Super Bowl 50 is finally upon us. The wait is over, and now we will finally find out which team will own the NFL this season: the old-school, defense-driven Denver Broncos led by Peyton Manning or the young, fun-loving Carolina Panthers helmed by the dabbing Cam Newton.
You can catch the game on CBS at 6:30 p.m. ET from Levi's Stadium in Santa Clara, California. If you can't watch the game on TV, you can stream it with CBS Sports.
The game is right around the corner, but there's still time for a few last-minute predictions. For what it's worth, we have the Panthers winning the game. But let's take a look at just how they are going to get it done with a few statistical projections.
Peyton Manning's Passing Yards
In order to win, the Panthers are going to have to contain Manning. In the AFC Championship Game, he threw for only 176 yards on 17 completions, but the Broncos defense thoroughly dominated the Patriots, so Manning didn't need to do much.
But the Panthers offense is a different animal. Newton is a mobile quarterback—perhaps the most dangerous NFL signal-caller once he escapes the pocket—so the Broncos pass-rushers can't presume the quarterback will be a statue in the pocket.
In addition, the Panthers haven't scored less than 30 points since November, with the exception of a 20-17 loss to the Atlanta Falcons in Week 16.
So what does this all mean? Assuming Carolina has more success on offense than New England did, the Broncos are going to need to rely more on Manning's arm to stay in the game. While he does have receivers who can take the top off the defense, he just doesn't have the arm to consistently get the ball downfield.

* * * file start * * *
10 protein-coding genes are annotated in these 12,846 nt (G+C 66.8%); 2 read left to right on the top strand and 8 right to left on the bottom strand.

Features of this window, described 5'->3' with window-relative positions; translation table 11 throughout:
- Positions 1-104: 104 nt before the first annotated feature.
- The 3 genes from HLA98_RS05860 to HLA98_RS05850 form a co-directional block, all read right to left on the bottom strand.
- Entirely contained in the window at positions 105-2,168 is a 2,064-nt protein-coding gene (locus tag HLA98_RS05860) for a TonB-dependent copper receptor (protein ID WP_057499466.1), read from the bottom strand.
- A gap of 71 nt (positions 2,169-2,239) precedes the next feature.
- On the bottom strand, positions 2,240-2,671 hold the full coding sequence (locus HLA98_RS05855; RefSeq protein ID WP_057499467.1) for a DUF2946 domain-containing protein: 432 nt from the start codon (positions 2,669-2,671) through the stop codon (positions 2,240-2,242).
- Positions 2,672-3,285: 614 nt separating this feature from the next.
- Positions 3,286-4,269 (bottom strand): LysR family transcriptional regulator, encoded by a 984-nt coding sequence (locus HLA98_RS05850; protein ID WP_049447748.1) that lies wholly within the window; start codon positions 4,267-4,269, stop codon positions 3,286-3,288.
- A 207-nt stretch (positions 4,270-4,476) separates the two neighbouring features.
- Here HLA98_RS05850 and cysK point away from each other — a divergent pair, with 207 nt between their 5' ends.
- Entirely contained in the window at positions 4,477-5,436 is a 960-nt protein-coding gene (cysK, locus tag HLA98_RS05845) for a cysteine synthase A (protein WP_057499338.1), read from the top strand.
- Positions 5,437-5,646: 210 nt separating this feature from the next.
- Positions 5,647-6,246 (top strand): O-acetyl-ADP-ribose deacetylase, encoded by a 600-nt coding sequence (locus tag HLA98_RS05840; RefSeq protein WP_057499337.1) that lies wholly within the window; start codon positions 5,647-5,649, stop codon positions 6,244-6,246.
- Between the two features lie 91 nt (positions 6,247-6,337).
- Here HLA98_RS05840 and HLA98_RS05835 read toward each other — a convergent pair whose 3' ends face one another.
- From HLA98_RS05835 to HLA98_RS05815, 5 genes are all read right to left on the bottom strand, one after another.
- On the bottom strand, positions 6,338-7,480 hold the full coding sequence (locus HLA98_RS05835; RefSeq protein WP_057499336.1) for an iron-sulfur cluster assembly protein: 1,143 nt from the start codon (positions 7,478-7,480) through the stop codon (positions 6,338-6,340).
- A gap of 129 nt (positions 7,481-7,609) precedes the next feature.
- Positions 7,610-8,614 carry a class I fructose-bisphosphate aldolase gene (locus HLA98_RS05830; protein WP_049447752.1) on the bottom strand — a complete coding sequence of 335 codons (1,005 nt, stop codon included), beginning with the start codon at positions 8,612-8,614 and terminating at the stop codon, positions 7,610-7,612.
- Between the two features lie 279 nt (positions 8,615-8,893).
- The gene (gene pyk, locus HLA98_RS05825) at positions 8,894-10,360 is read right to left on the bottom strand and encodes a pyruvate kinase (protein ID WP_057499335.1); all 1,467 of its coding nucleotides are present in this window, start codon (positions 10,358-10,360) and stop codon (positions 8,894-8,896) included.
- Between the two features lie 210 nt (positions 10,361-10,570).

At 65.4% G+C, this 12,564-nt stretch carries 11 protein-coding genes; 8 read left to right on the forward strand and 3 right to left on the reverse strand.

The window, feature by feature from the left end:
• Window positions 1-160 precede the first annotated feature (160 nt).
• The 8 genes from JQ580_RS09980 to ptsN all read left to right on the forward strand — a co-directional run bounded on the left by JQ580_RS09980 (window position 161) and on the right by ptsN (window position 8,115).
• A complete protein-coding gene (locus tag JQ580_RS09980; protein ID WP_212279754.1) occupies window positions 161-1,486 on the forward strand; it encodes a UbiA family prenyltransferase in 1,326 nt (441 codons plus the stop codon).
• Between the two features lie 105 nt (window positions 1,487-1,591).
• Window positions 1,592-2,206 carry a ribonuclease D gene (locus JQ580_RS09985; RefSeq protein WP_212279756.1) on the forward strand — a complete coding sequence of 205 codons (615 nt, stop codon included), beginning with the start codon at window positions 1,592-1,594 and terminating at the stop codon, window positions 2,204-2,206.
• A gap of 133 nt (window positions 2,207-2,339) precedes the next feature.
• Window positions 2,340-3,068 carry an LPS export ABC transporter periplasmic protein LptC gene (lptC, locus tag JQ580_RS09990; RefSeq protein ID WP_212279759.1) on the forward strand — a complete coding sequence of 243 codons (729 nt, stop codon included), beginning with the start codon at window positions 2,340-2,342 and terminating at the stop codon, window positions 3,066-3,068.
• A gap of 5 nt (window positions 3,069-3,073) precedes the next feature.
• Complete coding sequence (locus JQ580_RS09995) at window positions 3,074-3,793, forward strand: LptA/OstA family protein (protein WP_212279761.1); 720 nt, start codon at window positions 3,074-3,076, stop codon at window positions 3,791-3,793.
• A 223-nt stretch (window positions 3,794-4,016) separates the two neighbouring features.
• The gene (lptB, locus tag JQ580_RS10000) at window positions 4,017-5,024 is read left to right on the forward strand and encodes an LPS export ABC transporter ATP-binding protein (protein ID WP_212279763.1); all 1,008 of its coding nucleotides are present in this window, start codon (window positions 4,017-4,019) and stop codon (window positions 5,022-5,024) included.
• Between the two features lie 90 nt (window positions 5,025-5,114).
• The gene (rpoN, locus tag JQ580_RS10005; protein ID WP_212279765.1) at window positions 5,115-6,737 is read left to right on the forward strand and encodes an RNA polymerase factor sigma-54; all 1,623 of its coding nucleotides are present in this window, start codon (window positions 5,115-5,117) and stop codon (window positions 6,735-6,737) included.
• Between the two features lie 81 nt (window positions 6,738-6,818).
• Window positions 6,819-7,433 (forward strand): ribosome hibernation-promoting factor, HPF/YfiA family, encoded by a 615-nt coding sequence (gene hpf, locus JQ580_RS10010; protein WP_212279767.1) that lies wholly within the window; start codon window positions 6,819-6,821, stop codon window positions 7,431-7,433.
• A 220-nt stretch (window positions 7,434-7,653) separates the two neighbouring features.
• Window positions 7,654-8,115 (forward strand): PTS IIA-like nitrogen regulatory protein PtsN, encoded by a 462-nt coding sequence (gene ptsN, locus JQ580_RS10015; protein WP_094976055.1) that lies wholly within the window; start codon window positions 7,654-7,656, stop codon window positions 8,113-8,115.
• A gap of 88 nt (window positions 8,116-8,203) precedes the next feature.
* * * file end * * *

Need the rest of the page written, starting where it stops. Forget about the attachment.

Look for Manning to get around 250 yards based on the sheer number of attempts he will have.
Cam Newton's Rushing Yards
It's unlikely the Panthers will win despite Newton, so it's reasonable to expect him to have a big game in a victory. That's why Newton is the favorite to win the Super Bowl MVP, according to Odds Shark.
As we mentioned before, Newton is a dangerous runner as well as a passer. Offensive coordinator Mike Shula even calls designed run plays for Newton. Facing such a formidable pass rush, he will have ample opportunities to escape the pocket and rack up yards with his legs. Around the NFL predicts Newton is in for an unprecedented day on the ground:
While we don't think Newton will quite get to 100 yards, he will make the Broncos pay when he escapes the pocket. It's less about the number of yards he picks up and more about the number of first downs he gains, which can extend drives.
Something in the neighborhood of 65-75 yards for Newton could be sufficient to keep the chains moving and net a victory Sunday night.
Greg Olsen's Receiving Yards
Greg Olsen has been Newton's most reliable receiving target this season, racking up 1,104 yards on 77 catches in the regular season.
If the Panthers are going to win, Olsen is going to have to be a factor. The Broncos will likely aim to take away Olsen as much as they can and force Newton to look elsewhere. But Olsen will still do just enough, and as Pro Football Focus notes, he has been one of the most effective tight ends this postseason:
Panthers TE Greg Olsen is averaging 4.13 yards per route run this postseason, over a full yard more than the next best TE— Pro Football Focus (@PFF) February 3, 2016
We don't expect Olsen to have a monster game considering the Broncos will try to neutralize on him, but something like 70 yards and a few big catches down the stretch seems reasonable for the Panthers' bearded tight end.